The Rebellion Will Not Be Televised

Rogue One and the Dakota Access Water Protectors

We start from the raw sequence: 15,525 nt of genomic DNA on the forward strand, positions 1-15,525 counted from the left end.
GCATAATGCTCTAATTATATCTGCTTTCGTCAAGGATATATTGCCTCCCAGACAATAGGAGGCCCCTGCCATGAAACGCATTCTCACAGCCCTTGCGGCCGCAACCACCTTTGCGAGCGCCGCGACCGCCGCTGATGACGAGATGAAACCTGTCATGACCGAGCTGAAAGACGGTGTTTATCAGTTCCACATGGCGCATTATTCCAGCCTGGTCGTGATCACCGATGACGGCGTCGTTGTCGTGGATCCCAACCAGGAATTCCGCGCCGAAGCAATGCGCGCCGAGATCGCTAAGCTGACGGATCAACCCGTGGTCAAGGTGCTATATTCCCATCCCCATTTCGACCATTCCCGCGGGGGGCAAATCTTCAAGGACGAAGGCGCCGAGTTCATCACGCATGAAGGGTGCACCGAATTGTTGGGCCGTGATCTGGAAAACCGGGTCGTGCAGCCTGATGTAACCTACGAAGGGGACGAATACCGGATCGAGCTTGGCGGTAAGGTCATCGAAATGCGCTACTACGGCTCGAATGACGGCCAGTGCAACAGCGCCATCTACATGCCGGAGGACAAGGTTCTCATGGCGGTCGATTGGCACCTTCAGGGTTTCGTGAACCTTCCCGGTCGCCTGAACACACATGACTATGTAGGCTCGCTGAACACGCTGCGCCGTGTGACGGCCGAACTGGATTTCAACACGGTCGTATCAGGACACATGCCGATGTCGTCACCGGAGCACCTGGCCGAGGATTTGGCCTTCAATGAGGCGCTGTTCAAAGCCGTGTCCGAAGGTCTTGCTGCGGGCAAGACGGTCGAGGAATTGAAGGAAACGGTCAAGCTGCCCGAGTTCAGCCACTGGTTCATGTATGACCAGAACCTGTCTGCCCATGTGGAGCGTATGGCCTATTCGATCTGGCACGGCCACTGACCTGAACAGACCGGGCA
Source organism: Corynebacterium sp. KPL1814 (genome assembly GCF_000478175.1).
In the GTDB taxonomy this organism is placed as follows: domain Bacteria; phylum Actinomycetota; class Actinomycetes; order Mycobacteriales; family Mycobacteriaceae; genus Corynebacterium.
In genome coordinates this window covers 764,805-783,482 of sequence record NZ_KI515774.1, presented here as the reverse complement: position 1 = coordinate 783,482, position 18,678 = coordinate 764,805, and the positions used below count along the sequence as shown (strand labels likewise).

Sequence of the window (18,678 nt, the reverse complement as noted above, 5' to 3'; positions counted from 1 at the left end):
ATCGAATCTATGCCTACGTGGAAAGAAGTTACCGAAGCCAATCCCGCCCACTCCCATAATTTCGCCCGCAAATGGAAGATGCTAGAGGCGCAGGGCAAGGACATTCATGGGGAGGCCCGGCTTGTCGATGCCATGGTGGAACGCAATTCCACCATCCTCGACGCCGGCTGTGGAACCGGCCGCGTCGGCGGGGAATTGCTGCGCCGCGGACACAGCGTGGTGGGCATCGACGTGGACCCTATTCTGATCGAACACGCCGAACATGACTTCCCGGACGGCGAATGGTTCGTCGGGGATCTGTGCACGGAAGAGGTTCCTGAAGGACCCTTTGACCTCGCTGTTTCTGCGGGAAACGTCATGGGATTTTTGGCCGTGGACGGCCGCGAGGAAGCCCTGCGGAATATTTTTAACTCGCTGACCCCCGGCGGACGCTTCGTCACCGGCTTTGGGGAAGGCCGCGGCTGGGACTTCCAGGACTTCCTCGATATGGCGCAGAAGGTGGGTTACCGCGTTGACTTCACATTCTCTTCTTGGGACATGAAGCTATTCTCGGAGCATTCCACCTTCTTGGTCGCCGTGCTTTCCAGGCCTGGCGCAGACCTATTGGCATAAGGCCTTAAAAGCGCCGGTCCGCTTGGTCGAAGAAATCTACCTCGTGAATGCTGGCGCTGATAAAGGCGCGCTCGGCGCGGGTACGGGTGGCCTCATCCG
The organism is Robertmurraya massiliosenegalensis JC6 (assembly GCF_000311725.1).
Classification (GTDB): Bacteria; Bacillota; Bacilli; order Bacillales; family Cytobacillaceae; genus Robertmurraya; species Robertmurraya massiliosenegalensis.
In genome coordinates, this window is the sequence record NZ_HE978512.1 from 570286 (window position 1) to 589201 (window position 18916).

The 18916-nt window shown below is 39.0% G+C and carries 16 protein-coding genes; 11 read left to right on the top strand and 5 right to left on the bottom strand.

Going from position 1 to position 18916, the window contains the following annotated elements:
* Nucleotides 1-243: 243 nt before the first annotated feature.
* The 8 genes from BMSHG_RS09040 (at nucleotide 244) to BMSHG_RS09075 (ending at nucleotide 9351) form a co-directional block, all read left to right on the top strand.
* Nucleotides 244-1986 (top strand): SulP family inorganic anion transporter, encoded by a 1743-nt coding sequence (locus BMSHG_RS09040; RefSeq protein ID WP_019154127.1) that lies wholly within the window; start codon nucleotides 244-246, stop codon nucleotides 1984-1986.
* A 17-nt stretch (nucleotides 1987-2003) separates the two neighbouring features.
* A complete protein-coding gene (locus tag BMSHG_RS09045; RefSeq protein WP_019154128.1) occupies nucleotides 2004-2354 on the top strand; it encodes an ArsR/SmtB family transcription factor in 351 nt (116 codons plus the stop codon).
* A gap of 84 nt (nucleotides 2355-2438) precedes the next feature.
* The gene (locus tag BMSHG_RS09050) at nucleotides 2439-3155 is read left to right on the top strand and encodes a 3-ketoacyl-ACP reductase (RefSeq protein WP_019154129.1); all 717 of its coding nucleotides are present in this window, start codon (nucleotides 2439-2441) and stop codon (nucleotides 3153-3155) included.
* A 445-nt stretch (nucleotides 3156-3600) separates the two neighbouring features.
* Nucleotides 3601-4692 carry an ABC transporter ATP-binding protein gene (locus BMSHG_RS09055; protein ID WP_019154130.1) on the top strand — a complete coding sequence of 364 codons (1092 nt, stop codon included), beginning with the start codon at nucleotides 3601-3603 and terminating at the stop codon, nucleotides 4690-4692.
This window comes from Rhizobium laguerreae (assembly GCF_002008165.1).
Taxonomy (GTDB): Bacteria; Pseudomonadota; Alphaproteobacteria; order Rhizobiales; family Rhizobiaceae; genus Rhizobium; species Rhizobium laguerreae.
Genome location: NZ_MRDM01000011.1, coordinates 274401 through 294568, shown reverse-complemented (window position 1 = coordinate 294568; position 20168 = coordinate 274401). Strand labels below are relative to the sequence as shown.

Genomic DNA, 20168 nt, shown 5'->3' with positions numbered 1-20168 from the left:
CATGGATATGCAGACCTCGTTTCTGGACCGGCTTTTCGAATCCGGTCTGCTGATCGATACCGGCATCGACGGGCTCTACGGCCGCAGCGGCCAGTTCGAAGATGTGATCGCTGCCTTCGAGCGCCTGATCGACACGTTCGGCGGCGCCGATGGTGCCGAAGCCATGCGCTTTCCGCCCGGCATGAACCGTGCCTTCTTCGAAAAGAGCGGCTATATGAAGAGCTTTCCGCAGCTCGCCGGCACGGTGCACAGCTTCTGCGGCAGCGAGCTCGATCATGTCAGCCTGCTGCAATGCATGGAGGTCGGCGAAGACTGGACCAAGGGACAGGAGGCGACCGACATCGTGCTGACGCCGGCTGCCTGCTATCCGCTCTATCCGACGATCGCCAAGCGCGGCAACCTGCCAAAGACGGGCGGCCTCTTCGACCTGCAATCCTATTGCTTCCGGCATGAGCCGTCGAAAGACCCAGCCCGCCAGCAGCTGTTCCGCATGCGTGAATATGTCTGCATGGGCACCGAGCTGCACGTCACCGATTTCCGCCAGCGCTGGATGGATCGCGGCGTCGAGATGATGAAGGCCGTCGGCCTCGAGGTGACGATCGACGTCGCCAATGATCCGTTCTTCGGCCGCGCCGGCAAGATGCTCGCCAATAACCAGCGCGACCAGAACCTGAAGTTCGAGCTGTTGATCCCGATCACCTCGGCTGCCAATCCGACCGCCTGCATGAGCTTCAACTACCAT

Rogue one demonstrated how revolutions work better than any other Star Wars film, and the DAPL protests are a case study.